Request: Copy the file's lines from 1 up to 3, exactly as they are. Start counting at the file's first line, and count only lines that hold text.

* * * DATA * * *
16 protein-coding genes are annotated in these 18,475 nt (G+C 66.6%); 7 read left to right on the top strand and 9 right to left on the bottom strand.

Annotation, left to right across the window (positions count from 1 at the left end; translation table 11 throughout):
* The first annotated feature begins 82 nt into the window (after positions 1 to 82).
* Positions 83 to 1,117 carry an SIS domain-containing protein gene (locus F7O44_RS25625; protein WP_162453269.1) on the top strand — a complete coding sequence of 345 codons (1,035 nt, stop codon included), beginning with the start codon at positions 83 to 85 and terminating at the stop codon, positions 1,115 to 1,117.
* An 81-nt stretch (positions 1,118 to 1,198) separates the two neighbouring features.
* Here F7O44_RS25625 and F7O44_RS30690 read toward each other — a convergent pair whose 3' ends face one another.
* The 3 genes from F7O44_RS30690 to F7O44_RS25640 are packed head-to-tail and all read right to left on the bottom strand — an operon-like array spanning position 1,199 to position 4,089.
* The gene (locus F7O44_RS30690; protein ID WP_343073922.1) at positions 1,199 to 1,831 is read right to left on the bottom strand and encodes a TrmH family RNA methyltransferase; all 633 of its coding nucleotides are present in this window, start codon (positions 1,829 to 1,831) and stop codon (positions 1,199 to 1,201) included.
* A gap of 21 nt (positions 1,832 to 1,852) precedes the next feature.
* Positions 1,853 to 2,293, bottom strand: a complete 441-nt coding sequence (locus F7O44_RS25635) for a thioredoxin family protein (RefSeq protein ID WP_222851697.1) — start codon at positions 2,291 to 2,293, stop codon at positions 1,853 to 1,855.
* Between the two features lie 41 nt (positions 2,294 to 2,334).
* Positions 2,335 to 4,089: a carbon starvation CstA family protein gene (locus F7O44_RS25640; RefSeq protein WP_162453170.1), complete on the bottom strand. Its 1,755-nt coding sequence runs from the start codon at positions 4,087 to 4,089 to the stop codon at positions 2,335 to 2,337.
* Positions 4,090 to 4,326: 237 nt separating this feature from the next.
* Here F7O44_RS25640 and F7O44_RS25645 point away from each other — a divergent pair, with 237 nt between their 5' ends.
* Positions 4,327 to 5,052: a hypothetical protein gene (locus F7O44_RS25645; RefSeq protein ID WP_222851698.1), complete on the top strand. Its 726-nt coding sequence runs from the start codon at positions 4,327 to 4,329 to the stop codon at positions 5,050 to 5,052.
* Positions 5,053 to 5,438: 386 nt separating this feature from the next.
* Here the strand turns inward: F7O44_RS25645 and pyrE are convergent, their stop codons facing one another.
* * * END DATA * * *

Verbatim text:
16 protein-coding genes are annotated in these 18,475 nt (G+C 66.6%); 7 read left to right on the top strand and 9 right to left on the bottom strand.

Annotation, left to right across the window (positions count from 1 at the left end; translation table 11 throughout):
* The first annotated feature begins 82 nt into the window (after positions 1 to 82).